Solutions to contaminated soil
Updated: Oct 17, 2019
The state of soil in Saint Boniface is one of great concern. 24 properties near the Mission Industrial Park have tested positive for lead contamination and were found to have levels that exceeded the Canadian Council of Ministers of the Environment guidelines for soil quality. This is not an anomaly in Winnipeg. Several other heritage neighbourhoods have had positive test results for heavy metal contamination. Little information is available with regard to the level of contamination of public spaces such as parks and boulevards. According to one report the possible causes of the contamination can be attributed to historic use of leaded gas, previous operation of lead smelters, scrap recycling yards, the nearby rail yards and metal manufacturing operations.
The first two suspected causes are no longer an issue as gas is now unleaded and there are no lead smelting operations within the City of Winnipeg. I have along with many others made the case for rail relocation (you can read my proposal on that topic here), we do however still have scrap recycling yards and metal manufacturing operations adjacent to residential properties.
Thanks to the tireless efforts of the members from the South Saint Boniface Resident's Association we now know that enforcement of environmental laws are fast and loose with many people continually passing the buck.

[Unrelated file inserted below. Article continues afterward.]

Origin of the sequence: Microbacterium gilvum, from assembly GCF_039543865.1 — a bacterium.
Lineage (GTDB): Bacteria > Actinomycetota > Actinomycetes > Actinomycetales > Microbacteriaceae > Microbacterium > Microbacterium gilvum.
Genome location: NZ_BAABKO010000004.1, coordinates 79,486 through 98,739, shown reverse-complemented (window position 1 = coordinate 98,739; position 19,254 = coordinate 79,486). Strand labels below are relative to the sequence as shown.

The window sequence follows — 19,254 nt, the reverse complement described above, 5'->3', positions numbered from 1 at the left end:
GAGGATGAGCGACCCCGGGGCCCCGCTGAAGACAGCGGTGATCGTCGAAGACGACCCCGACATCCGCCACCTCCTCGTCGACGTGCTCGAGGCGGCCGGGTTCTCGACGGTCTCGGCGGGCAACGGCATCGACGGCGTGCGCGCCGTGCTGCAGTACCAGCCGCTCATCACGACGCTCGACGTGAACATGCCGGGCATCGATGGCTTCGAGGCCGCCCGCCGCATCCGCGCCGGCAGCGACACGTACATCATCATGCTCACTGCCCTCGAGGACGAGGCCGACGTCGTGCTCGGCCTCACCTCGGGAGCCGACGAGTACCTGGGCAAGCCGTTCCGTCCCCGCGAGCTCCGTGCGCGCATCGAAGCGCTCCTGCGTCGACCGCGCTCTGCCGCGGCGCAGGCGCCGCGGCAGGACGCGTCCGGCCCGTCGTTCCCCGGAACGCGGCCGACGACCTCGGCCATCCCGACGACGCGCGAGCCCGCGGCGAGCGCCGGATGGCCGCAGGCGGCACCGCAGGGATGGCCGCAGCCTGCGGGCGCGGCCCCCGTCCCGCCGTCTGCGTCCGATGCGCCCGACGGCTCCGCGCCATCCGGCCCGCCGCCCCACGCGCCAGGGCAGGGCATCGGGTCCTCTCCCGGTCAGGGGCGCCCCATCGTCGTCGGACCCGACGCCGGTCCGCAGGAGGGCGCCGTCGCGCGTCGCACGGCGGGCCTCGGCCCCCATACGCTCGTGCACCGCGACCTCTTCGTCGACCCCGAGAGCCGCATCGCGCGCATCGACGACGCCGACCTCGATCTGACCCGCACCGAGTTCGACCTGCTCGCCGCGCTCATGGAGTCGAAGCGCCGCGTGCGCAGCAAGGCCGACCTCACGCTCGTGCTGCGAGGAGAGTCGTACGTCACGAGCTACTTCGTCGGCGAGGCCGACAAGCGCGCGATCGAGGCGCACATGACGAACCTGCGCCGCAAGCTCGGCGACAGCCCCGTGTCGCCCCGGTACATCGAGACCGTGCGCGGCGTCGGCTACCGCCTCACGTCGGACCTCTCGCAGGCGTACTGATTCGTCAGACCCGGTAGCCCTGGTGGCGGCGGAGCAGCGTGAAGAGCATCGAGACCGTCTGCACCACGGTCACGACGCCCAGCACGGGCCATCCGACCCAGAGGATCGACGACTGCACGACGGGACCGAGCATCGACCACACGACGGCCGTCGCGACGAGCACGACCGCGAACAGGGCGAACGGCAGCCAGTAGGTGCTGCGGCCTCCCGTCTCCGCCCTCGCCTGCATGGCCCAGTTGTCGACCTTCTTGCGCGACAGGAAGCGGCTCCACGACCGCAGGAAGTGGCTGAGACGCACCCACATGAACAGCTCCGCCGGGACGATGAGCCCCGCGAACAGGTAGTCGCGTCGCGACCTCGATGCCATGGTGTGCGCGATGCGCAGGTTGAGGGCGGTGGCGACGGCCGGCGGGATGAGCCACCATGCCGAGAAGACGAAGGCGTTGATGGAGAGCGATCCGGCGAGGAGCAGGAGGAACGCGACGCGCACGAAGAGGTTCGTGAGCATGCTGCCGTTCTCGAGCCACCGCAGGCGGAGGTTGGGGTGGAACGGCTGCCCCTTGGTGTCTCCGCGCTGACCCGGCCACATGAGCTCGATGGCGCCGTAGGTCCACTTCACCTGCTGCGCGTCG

I think further research needs to be performed expediently to determine how much of a current threat these operations have on our local air quality, as well as the threat these operations currently pose to further soil and water contamination, with the Seine river being in close proximity to the industrial area.
Every human being has a right to clean air, water and soil. It is an absolute embarrassment that people in 2019, in a modern city have to fight tooth and nail to ensure they aren't being poisoned due to government officials not performing their duties. First and foremost we need all levels of government to act and ensure environmental and zoning laws are abided by and air quality is maintained.
So, how do we move forward from the damage done?
Soil remediation is often thought of as a costly and invasive operation, not always feasible in urban settings. However there is an process that can help solve multiple environmental issues we are currently facing. The process is called gasification and the product it produces is called biochar. Biochar has immense potential to absorb heavy metals from contaminated soils and render them inert and benign to humans, essentially locking up the hazardous component of the soil in the porous structure of the biochar.
So how do you make biochar? Well in short any carbon based substance can be turned into biochar via the process of gasification which involves burning the intended fuel source in an oxygen deprived environment, producing a substance very similar to charcoal.
So how does this solve multiple environmental issues?